|There is no critter on earth that can cause as much
agony for its size as the tiny chigger!
Common chiggers are also known as “jiggers” and “redbugs.” They attack campers, picnickers,
hikers, bird watchers, berry pickers, fishermen, hunters and of course homesteaders.
Chiggers are usually encountered in late spring and summer in areas where weeds and briars
have overgrown. They lurk on grass stems, leaves and shrubbery, usually in damp, shaded spots
near the top of objects close to the soil. They are more concentrated in low damp areas such
as the woods, berry patches, orchards and along lakes and streams. But they are also found in
drier places where vegetation is low such as lawns and parks. It is the young chiggers that
attach themselves to the skin of a wide variety of snakes, turtles, birds, and small mammals
as well as humans.
Adult chiggers spend their winter below the ground and in other protected places. The
females become active in the spring and will lay up to 15 eggs per day when soil temperatures
reach 60°F. The eggs hatch into six-legged larvae. This is the only stage of their life
when they attack humans (and animals). After hatching, chigger larvae climb up onto
vegetation so that they can more easily snag a passing host. In the larval stage, chiggers are
orange, yellow or light red. They are less than 1/150 of an inch in diameter. After their meal,
which can last from one to several days, the larvae drop off and transform into eight-legged
nymphs which mature to the adult stage. The life cycle is about 50 to 70 days, with adult
females living up to one year and producing offspring during this time.
Chiggers do not burrow into the skin, nor do they suck blood. They insert their mouthparts
into a skin pore or hair follicle. They inject a salivary secretion containing powerful,
digestive enzymes. This breaks down skin cells causing the tissue to become liquefied. The
chigger larvae then suck up this liquid to feed. Also, this digestive fluid causes surrounding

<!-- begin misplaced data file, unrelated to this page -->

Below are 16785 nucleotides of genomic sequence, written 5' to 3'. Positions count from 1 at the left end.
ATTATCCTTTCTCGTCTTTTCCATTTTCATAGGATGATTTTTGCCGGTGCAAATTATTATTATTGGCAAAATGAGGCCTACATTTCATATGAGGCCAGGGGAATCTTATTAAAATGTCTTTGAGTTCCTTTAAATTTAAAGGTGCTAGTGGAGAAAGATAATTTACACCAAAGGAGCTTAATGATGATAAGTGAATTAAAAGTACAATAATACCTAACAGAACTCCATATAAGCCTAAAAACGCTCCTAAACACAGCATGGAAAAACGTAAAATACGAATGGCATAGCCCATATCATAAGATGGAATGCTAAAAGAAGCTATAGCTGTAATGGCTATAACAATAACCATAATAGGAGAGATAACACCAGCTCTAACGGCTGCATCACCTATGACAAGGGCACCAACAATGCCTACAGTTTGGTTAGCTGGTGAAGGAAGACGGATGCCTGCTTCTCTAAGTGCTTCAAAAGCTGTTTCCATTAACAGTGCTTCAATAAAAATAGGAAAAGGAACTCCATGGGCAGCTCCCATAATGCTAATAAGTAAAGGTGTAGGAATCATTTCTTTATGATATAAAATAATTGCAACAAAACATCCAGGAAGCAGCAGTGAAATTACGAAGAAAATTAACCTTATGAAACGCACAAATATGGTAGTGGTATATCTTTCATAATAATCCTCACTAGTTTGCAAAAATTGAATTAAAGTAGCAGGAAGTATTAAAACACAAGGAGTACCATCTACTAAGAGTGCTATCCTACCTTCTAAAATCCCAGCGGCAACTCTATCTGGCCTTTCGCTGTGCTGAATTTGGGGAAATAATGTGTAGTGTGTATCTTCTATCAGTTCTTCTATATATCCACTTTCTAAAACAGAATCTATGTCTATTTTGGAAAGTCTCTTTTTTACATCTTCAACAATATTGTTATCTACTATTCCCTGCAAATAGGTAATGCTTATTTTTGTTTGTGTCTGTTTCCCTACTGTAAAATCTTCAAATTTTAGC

tissues to harden, forming a feeding tube (like a drinking straw). After a larva is fully fed,
in approximately four days, it drops from the host. Their “bites” produce small, reddish
welts on the skin accompanied by intense itching as irritating as acute cases of poison ivory
or poison sumac. Any welts, swelling, itching, or fever will usually develop three to six hours
after exposure and may continue for a week or more. Scratching a bite may break the skin,
resulting in secondary infections. However, chiggers are not known to transmit any disease
in this country.
These symptoms often are the only way of learning that an outdoor area is infested. Because
chiggers are so small, they are hard to avoid. Most persons cannot see them without a
magnifying glass and so the bites may be the only indication that the bugs have infested a
certain area. The preferred feeding areas on people are parts of the body where clothing
fits tightly over the skin such as around the belt line, waistline, under girdles and under
socks, or where the flesh is thin, tender or wrinkled such as the ankles, in the armpits, back
of the knees, in front of the elbow, or in the groin.
Chiggers are active from spring to late fall but are most numerous in early summer when
weeds, grasses and undergrowth are the heaviest. Nymphs and adults feed on insect eggs,
small insects and other organisms found on or near decaying wood. Larval chiggers congregate
in shaded niches near the tips of grass leaves, weeds, sticks and other objects close to the
ground. They are activated upon the approach of a suitable host, probably by odor, carbon
dioxide output and other stimulating factors, and crawl onto the host for feeding.
Immediately after exposure to chigger-infested areas, take a hot bath to kill and remove
chigger larvae. Destroying the chigger usually does not stop the itching completely because
the itching is caused by tissue reaction to the fluid injected by the chigger. Normally, two
to three days pass before the itching stops. Any unusual allergic reaction, fever or infection
should be treated by a physician.
It is also important to launder clothes in soapy, hot water (125°F.) for about half an hour.
Infested clothes should not be worn again until they are properly laundered and/or exposed to
hot sunshine. Unlaundered clothes or those laundered in cool water will still contain the biting
chiggers, which will re-infest your skin.
Treating known chigger trouble spots is quicker and less expensive than treating an entire